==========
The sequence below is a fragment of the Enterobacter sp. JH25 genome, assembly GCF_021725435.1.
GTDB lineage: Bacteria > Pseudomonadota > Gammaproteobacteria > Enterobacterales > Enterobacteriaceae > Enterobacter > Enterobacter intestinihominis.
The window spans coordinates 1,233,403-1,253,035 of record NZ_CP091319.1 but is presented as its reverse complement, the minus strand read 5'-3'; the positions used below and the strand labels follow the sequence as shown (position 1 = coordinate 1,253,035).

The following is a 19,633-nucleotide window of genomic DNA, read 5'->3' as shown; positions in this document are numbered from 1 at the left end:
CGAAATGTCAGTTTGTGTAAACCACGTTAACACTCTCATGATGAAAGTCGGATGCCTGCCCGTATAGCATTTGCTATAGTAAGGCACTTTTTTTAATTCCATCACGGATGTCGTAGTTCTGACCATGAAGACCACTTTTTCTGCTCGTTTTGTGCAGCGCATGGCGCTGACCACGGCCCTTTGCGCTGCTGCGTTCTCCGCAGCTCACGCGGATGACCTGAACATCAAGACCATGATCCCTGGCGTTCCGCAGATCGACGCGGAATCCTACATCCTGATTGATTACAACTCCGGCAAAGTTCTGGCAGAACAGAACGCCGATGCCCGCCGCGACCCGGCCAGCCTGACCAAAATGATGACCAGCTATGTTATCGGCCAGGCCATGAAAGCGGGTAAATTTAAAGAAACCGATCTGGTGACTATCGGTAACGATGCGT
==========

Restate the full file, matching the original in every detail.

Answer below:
The sequence below is a fragment of the Enterobacter sp. JH25 genome, assembly GCF_021725435.1.
GTDB lineage: Bacteria > Pseudomonadota > Gammaproteobacteria > Enterobacterales > Enterobacteriaceae > Enterobacter > Enterobacter intestinihominis.
The window spans coordinates 1,233,403-1,253,035 of record NZ_CP091319.1 but is presented as its reverse complement, the minus strand read 5'-3'; the positions used below and the strand labels follow the sequence as shown (position 1 = coordinate 1,253,035).

The following is a 19,633-nucleotide window of genomic DNA, read 5'->3' as shown; positions in this document are numbered from 1 at the left end:
CGAAATGTCAGTTTGTGTAAACCACGTTAACACTCTCATGATGAAAGTCGGATGCCTGCCCGTATAGCATTTGCTATAGTAAGGCACTTTTTTTAATTCCATCACGGATGTCGTAGTTCTGACCATGAAGACCACTTTTTCTGCTCGTTTTGTGCAGCGCATGGCGCTGACCACGGCCCTTTGCGCTGCTGCGTTCTCCGCAGCTCACGCGGATGACCTGAACATCAAGACCATGATCCCTGGCGTTCCGCAGATCGACGCGGAATCCTACATCCTGATTGATTACAACTCCGGCAAAGTTCTGGCAGAACAGAACGCCGATGCCCGCCGCGACCCGGCCAGCCTGACCAAAATGATGACCAGCTATGTTATCGGCCAGGCCATGAAAGCGGGTAAATTTAAAGAAACCGATCTGGTGACTATCGGTAACGATGCGT